The Lower Kuskokwim School District (LKSD) is in the process of converting its previous district wide Yugtun language assessment into a fully online assessment called the Yugtun Piciryaranek Qaneryaranek-lluCuqyun (YQPC) that will provide new capabilities for using data to drive curriculum revision and improve instructional practices. This project, named Calillguteluta “Working Together”, is funded through a federal Alaska Native Education (ANE) grant with the U.S Department of Education – Office of Elementary and Secondary Education. Alaska Staff Development Network (ASDN) serves as a project partner. Continue reading ‘Napaskiak Student Creates Calillguteluta “Working Together” Project Logo’ by Sam Jordan
I made my first qaspeq when I was around 10 or 11 years old with my sister/cousin/aunt. And then I didn’t pick up sewing a qaspeq again until I was in college in my mid-20s. As a kid I would watch my auntie sew qaspeqs and would just be in awe of her beautiful creations. I longed to be able to sew. The sewing skills I learned at school thanks to my amazing Yup’ik teachers. I am forever thankful for their teachings and it has been a dream of mine to be able to teach and share the knowledge that I learned from grade school, my aunt, and my college qaspeq teachers.
To celebrate Hispanic Heritage Month, 4th and 5th grade artists at Fronteras Spanish Immersion Charter School in Wasilla, AK created a 160 foot long alfombra de aserrin (sawdust carpet) on our school’s front sidewalk.
Sawdust Carpets (Alfombras de Aserrin) are one or more layers of colored sawdust laid on the ground as decoration. Sawdust carpets are traditionally created in Mexico and Guatemala and are used as part of Semana Santa (Holy Week) celebration, welcoming Good Friday and Easter processions of religious icons carried through the streets. Although sawdust carpets take days to design and create, it takes only minutes for them to be happily and reverently destroyed by the shuffling feet of participants in religious processions. Continue reading ‘Culture, Collaboration and Creativity!’ by Shelli Franckowiak, 2022 Alaska Elementary Art Teacher of the Year
This spring, Alaska’s Heart Through Student Art, the statewide celebration and auction of student art from all 54 school districts, made its in-person return to the Andrew P. Kashevaroff State Museum. Once again legislators, statewide educational leaders, teachers, and student artists were able to celebrate student artists together.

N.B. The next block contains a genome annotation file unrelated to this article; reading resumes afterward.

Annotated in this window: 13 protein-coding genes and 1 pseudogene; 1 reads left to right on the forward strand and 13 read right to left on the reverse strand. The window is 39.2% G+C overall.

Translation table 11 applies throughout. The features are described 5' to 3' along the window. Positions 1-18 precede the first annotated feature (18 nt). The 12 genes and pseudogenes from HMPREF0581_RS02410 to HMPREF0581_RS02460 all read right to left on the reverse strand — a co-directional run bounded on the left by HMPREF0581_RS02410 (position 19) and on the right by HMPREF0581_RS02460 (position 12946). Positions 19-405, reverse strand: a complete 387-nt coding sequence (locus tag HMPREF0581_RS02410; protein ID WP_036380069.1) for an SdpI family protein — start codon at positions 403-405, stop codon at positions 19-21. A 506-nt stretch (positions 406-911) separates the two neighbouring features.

This is the 7th year that Alaska Council for School Administrators has sponsored the event, collecting art nominated from all over Alaska. Schools shipped pieces to Juneau where ACSA staff and volunteers from the Alaska Arts Education Consortium set up the pieces for display. To kick it all off, ACSA sponsored a reception, bringing educators, administrators and legislators together. Continue reading Alaska’s Heart Through Student Art 2022
In my work as the Elementary Visual Art Specialist for the Juneau School District I have for years puzzled about art being an avenue for complex thinking for students. For the last six years, I’ve been very involved with a grant-funded PD project in the Juneau School District called Artful Teaching. We have a large cohort of teachers learning together through workshops and small collegiate study groups called “Art Labs.” We are exploring arts integration and culturally responsive teaching. One of the areas of learning for us has been through Project Zero Harvard and their Visible Thinking routines and practices. I’m experimenting all the time now with how to deepen thinking through art. The following shares a project around students’ school environments.
Students in the Lower Kuskokwim School District village of Atmautluak, produced this film as part of the GEAR UP Program at the Joann A. Alexie Memorial School. GEAR UP in LKSD includes: drone pilot certification, filmmaking, culinary institutes, tutoring and college readiness activities. GEAR UP liaison, Jeffery Behelsich supported students as they scripted, planned, interviewed, flew drones, filmed, and edited this introduction to Atmautluak.
The Rural Alaska GEAR UP Partnership is a collaboration between Bering Strait School District, Lower Kuskokwim School District, the University of Alaska, Yuut Elitnaurviat and Alaska Staff Development Network (ASDN) designed to address the needs of students in 37 villages in western Alaska.
To be awarded the $50,000 grant, the students need your support. The finalists of the competition are selected by vote. You can cast one vote per day until May 6th, by following this link. https://customculture.vans.com/2022/gallery
To inspire creativity and bring attention to diminishing arts education budgets, Vans Shoes, created the Vans High School Custom Culture Art Program.